While Andrew Cuomo spent Friday packing up U-Haul trucks at the Executive Mansion and siccing his legal and communications teams on the attorney general and his sexual harassment victims, Lt. Gov. Kathy Hochul was on Twitter noting the surge in COVID ICU hospitalizations, urging New Yorkers to get vaccinated, welcoming Afghan refugees and promoting the state fair.
On Tuesday, the shadow of our scandal-plagued outgoing governor will move away, and we’ll have a new governor.
For New Yorkers, it’s a new day, open to new opportunities to sweep away the scandals and the negativity, and to replace them with a fresh voice and fresh faces.
But for Hochul herself, her days of barnstorming the state promoting diners and agriculture and handing out grants will immediately be dominated by the problems Cuomo left behind and those that have plagued the state for years.
Running New York in these times won’t be an easy task, even for someone with Hochul’s wide experience in state, local and federal government, and even for someone possessing her energy, bright personality and desire to reach out rather than punch down.
Right out of the gate, she will have to address the COVID crisis, particularly the controversy in schools and the business community over the wearing of masks and the status of vaccinations for staff and students.
Will she have the same authority Cuomo had to mandate protocols, or will she have to impose her directives by persuasion? How far will she go in her attempts to stop the next wave of the virus, such as mandating vaccines for travel and participation in indoor activities? Will the public cut her some slack while she seeks an acceptable path, or will they rebel if they feel she’s going too far too fast?
Cuomo managed the crisis like a dictator. Hochul has vowed to tap the minds of health and science experts. But she won’t have much time to gather information and make policy, as the health crisis is escalating quickly.
How well New York fares in the next few months with the virus — particularly when it comes to schools, nursing homes and medical facilities — will have a major impact on how much of Hochul’s other agenda items she can push through.
As if assuming authority during a pandemic isn’t enough, Hochul is inheriting a bungled distribution of billions of dollars in rent relief aid. And she will have to address the cause of landlords anxious to collect rent and get rid of delinquent tenants, while balancing the hardships of tenants struggling to pay their bills in the wake of the COVID economy.
The state’s eviction moratorium expires at the end of the month, and the federal extension to October is legally flimsy.
Will she call the Legislature back to extend the state moratorium and amend the existing law, and what form will those changes take? It’s going to be difficult to make everyone happy in this situation. She’ll have to find a way.
Even as her predecessor moves out of government housing, Hochul will have to address the ethical issues he left behind, including the state ethics commission, JCOPE, which was effectively neutered during Cuomo’s 11 years in office.
Some watchdog groups suggest that not only will Hochul have to overhaul JCOPE, but that she should create an independent inspector general’s office that is not beholden to the governor and that is shielded from retaliation.
She also will face challenges to improve labor conditions, especially for women — another problem gifted to her from Cuomo. Being a woman herself won’t alone be enough to restore trust and fairness. She’ll need to enforce existing regulations and laws, and make it harder for supervisors and others to get away with workplace harassment, as Cuomo did for so long.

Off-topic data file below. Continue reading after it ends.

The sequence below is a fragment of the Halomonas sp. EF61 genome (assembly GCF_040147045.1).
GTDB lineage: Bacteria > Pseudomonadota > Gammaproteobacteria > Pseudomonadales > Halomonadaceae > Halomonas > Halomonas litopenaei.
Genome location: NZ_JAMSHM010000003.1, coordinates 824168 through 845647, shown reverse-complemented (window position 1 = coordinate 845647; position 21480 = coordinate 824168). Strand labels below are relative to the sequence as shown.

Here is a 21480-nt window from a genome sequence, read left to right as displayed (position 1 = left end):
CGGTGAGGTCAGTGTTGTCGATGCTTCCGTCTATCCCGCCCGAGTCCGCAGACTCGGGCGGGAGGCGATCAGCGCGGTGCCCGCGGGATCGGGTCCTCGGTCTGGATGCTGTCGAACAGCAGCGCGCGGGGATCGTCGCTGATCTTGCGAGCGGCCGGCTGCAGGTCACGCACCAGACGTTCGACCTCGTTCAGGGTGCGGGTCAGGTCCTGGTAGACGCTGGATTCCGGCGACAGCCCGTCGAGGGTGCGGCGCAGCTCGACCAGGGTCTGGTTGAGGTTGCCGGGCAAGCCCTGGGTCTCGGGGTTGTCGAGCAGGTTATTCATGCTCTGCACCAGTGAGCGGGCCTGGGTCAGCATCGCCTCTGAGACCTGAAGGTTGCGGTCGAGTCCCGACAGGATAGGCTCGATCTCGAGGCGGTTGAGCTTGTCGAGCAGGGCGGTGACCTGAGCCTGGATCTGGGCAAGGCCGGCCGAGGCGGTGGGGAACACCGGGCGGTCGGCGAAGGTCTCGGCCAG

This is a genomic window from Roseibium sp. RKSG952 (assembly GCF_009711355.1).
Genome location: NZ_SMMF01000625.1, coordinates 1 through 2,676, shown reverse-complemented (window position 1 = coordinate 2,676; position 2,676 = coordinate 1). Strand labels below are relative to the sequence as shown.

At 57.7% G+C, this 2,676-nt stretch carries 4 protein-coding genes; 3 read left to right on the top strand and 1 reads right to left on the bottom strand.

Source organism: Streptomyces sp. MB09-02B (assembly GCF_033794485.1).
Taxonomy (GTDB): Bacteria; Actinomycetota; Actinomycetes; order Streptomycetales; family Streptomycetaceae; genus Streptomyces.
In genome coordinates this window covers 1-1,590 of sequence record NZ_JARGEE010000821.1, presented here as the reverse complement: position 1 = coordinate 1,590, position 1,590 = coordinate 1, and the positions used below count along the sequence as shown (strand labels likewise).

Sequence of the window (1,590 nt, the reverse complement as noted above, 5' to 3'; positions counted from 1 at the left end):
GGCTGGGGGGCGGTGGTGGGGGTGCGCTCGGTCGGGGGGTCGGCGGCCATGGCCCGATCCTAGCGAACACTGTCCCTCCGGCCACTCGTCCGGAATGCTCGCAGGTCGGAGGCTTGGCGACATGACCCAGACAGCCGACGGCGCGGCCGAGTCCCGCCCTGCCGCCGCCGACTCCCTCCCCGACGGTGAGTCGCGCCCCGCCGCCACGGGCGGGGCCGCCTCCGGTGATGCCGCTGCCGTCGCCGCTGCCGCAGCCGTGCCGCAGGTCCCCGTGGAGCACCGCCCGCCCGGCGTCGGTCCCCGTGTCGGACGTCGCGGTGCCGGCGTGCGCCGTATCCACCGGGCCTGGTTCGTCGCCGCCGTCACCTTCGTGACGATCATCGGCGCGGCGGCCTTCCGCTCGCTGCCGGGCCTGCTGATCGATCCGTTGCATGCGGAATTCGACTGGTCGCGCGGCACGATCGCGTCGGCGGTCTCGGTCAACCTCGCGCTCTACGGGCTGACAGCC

Then there’s state finances. She will have to manage the state’s record $212 billion budget, and set priorities for spending and taxes for the next year.
While New York’s population grew by 4.2% over the past decade, the state still has a reputation for its citizens leaving New York for better services, lower taxes and warmer weather. Hochul can’t hide behind the census numbers; she will have to address the factors that compel people to abandon the Empire State for greener pastures.
One issue many upstate residents fail to pay attention to is New York City, particularly its transportation issues.
Hochul will have significant control over the Metropolitan Transit Authority, and that means she will be tasked with addressing its financial and structural problems. With ridership down by half since the pandemic started and the authority bleeding money, how will she ensure that the city’s vital subways, buses and trains adequately serve almost half the state’s population effectively? That alone could use up a significant amount of her time, effort and political capital.
Last week, we editorialized that she should make transparency a priority. Being transparent will help Hochul lift Cuomo’s stain of secrecy and begin to restore trust in government, specifically in the governor’s office.
She should start by releasing accurate numbers for nursing home deaths related to the virus — the numbers Cuomo’s administration tried so hard to hide and manipulate.
The schedule for her first day, issued Saturday, lists four events, all but one of which is closed to the press, and that one offers only limited availability. Not a good start.
How the new governor reacts to all these circumstances, how she sets her priorities and how state residents react to them in the next 16 months will be crucial to her success and will determine whether voters want her to run for a full term next November.
After all this state has been through, we need a governor who is competent, compassionate, ethical and effective.
Welcome, Gov. Hochul. Now let’s see what you’ve got.